In fact he showed a coolness and lack of loyalty to Knox from late 2007 all through trial to the point where Knox, having written many love letters, publicly asked if she could meet with him alone.

[20] Amanda and I had been ripped away from our real selves and forced to play the part of killers so vicious they would strike for no reason except their own amusement. It was these alternate selves who had been imprisoned, tried, and sentenced in Judge Massei’s court. But of course it was the two of us, our flesh and blood, who had to bear the consequences.

That was never the scenario the prosecution set out. They portrayed (with a lot of circumstantial evidence) a 15 minute hazing attack on Meredith with the final stab (probably by Knox) only then. Tempers and adrenaline were probably extreme. 

[19] Fortunately, I had other reasons to go to Seattle, which were a welcome distraction from my anxiety. I had many supporters of my own there, and I wanted to meet them and thank them in person. I was also interested in Seattle the digital mecca and had a meeting lined up with a video-game manufacturer I’d been corresponding with.

No meeting for a software job ever happened. The alternative explanation put out by Chris Mellas was that he was meeting with Microsoft. But he was way too old and ill-qualified. He was always at the lower end of his class and at the age of nearly 30 still hast worked a consequential day in his life.

[18] Our legal troubles were largely behind us, but they were not over. Our acquittal would not become definitive until it had been endorsed by the Corte di Cassazione, so we had one more layer of justice to work through. Amanda faced not only the outstanding charge of calunnia””criminal slander””against Patrick, which the appeals court had upheld, but also a new trial for slandering the Perugia police while on the witness stand.

Most observers would say at that point of writing that Raffaele’s “legal troubles” were FAR from largely behind him.  Prosecutor Galati had ALREADY launched a very serious, very documented, very structured and logical appeal to the case. Amanda may feel slightly more comfortable due to the distance and bureaucracy involved in an extradition.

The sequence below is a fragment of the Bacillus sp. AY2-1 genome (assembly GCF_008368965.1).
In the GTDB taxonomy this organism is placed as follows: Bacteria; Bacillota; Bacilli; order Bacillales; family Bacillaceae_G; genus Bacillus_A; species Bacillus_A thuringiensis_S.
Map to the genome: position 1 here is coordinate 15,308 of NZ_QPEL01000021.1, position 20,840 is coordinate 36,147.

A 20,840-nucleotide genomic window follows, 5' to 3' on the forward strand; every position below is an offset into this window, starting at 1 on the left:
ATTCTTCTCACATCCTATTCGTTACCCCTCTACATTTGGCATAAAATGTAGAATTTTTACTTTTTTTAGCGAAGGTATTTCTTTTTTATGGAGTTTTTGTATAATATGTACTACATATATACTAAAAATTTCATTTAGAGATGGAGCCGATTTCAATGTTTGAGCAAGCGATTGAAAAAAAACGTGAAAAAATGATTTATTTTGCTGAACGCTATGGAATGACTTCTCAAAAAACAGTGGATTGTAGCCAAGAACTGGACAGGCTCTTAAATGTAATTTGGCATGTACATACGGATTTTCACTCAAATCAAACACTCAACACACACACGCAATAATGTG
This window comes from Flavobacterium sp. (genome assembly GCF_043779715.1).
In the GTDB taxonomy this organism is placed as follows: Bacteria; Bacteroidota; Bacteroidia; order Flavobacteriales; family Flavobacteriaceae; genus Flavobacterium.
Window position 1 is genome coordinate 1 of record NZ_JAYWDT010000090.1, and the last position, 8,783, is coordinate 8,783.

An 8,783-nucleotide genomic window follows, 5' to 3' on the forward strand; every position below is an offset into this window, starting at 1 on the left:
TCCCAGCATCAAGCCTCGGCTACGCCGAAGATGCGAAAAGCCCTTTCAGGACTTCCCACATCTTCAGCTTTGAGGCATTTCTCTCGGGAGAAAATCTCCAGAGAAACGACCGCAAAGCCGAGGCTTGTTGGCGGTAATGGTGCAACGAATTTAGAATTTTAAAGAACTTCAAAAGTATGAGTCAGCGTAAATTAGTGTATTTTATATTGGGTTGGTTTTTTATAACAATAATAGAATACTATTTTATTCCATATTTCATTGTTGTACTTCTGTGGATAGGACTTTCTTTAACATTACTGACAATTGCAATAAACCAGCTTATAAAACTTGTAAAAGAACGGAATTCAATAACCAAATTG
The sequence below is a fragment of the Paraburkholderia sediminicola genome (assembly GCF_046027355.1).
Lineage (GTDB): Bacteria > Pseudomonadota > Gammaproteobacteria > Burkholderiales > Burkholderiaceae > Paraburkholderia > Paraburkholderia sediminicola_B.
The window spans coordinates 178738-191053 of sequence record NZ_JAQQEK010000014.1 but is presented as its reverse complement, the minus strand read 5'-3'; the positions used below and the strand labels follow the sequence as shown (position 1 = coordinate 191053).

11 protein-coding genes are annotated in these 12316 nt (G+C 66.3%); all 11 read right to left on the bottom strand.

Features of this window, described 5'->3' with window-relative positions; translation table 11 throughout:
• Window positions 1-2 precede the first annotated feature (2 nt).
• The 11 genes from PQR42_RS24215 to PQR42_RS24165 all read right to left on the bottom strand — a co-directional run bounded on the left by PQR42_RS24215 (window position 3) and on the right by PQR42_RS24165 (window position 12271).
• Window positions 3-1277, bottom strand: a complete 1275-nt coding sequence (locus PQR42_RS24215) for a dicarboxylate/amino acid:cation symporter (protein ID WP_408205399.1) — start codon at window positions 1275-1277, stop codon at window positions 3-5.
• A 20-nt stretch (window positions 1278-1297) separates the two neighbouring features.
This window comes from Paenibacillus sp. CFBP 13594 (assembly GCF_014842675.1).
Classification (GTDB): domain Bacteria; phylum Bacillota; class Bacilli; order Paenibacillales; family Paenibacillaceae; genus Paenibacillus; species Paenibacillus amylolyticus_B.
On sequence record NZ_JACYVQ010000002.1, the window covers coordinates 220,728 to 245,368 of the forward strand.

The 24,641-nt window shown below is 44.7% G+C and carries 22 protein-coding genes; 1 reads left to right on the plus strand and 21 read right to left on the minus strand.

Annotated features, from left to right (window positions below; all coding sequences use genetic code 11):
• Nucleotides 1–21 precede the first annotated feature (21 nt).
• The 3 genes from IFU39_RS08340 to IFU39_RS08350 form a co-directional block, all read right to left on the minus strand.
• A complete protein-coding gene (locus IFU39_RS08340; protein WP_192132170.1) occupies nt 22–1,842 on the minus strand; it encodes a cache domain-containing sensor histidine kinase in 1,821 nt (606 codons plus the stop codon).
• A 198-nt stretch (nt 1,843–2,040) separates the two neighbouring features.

[17] My family was still working through some minor lawsuits of its own.

They were not minor at all and the trial processes for the Sollecito family except for one (leaking of a video showing Meredith’s naked body to Telenorba) are far from over. Vanessa Sollecito lost her internal Carabinieri trial and appeal and then permanently lost her job.

[16] I was sick of the whole judicial circus and couldn’t wait to put it definitively behind me. But the nature of the Italian system meant that it would probably be years before my family or I could stop thinking about the ghastly mess or talking to lawyers on a regular basis.

The process was extensive for two reasons. The appeals are automatic if requested, and the defenses had a role in bending the Hellmann appeal outcome that was annulled.

[15] Judge Hellmann’s sentencing report was magnificent: 143 pages of close argument that knocked down every piece of evidence against us and sided with our experts on just about every technical issue. It lambasted both the prosecution and the lower court for relying on conjecture and subjective notions of probability instead of solid evidence. And it launched a particularly harsh attack on Mignini for casting aspersions on the very concept of proof beyond a reasonable doubt. Mignini had dismissed it in one of his court presentations as a self-defining piece of linguistic trickery. Hellmann pointed out that reasonable doubt was now””belatedly””part of the Italian criminal code. A case built on probability alone, he said, was not sufficient and must necessarily lead to the acquittal of the defendant or defendants.

The Supreme Court annulled the Hellmann appeal sentencing report in more scathing terms than it has used for years. It was particularly critical of Helmmann’s faulty logic and confirmed that Dr Mignini (misconstrued here) got the law exactly right.